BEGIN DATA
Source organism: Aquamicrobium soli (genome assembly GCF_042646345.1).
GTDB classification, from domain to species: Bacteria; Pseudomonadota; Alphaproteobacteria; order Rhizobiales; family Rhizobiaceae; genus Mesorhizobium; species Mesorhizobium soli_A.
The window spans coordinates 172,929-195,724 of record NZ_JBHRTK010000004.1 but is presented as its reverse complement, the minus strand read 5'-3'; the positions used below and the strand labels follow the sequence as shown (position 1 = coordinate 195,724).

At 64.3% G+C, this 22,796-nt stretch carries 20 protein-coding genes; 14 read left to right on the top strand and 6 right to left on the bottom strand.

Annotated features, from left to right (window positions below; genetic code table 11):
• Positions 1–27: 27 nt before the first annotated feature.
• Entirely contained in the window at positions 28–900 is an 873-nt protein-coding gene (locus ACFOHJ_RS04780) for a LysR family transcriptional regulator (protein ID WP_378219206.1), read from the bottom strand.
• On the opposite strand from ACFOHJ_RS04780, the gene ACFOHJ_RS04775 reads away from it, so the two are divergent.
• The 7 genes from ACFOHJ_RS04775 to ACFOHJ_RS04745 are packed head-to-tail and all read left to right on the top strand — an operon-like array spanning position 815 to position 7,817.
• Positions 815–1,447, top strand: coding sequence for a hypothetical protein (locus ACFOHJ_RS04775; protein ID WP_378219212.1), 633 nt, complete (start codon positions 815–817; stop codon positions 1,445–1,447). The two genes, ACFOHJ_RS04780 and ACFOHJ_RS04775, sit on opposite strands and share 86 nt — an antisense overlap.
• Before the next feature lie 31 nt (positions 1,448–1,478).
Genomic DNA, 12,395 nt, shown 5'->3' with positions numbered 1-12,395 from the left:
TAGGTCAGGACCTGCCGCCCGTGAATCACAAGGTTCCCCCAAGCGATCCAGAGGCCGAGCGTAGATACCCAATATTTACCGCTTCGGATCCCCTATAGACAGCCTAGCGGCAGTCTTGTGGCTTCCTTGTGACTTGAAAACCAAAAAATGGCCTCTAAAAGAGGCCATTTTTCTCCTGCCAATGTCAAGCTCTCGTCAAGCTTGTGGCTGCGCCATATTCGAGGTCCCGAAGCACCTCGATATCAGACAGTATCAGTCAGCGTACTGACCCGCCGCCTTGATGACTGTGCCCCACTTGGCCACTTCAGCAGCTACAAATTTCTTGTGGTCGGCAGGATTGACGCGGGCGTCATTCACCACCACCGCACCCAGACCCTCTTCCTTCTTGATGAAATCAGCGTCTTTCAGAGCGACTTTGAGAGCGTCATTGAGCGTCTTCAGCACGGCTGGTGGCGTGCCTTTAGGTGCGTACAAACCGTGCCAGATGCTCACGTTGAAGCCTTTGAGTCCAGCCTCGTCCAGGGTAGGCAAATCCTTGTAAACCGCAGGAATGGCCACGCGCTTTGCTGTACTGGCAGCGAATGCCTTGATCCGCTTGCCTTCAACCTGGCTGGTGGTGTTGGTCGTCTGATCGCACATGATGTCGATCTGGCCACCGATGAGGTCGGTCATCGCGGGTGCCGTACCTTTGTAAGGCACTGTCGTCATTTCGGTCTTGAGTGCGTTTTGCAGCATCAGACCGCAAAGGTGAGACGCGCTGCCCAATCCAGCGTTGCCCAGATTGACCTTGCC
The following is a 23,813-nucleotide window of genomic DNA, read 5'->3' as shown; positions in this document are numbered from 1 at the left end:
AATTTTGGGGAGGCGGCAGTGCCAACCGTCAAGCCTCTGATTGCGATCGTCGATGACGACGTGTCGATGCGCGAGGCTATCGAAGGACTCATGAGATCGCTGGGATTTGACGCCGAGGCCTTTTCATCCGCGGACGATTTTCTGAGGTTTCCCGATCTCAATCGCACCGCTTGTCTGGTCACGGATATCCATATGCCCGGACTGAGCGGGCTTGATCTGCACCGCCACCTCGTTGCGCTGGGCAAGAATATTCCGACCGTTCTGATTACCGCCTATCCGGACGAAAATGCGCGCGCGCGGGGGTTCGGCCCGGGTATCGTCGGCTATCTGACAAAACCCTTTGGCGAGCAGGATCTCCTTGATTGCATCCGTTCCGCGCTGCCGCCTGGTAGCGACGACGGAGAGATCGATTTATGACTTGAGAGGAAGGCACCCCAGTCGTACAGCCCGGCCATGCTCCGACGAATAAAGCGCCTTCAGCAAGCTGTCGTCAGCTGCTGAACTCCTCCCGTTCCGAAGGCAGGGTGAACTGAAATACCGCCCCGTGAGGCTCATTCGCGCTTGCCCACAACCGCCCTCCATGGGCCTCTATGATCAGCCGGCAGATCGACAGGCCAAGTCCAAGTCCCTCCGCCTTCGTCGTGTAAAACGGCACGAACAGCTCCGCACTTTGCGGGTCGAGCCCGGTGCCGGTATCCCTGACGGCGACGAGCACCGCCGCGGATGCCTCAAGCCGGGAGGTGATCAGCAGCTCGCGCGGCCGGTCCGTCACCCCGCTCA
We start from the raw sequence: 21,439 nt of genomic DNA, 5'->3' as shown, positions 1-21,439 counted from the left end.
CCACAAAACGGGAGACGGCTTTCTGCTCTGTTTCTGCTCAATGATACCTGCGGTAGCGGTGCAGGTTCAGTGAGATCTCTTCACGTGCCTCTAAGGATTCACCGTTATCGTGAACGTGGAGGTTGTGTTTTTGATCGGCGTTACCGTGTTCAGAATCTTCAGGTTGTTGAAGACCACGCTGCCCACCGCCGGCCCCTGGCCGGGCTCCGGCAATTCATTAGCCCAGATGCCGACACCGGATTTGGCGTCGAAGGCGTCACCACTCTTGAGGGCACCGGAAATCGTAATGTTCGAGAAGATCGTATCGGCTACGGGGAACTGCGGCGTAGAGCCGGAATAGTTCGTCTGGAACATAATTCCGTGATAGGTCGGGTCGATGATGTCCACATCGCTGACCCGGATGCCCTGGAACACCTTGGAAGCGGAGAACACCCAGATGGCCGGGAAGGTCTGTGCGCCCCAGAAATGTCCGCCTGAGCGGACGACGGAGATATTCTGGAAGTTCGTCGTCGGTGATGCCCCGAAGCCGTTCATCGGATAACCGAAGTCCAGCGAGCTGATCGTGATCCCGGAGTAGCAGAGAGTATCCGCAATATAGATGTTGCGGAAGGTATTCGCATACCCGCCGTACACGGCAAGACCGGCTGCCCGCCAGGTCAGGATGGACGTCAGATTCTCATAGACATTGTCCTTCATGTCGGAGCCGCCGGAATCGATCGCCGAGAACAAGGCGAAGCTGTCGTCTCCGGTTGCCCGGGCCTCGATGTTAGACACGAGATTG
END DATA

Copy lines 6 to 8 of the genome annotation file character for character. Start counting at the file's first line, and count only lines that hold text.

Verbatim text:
• Positions 1–27: 27 nt before the first annotated feature.
• Entirely contained in the window at positions 28–900 is an 873-nt protein-coding gene (locus ACFOHJ_RS04780) for a LysR family transcriptional regulator (protein ID WP_378219206.1), read from the bottom strand.
• On the opposite strand from ACFOHJ_RS04780, the gene ACFOHJ_RS04775 reads away from it, so the two are divergent.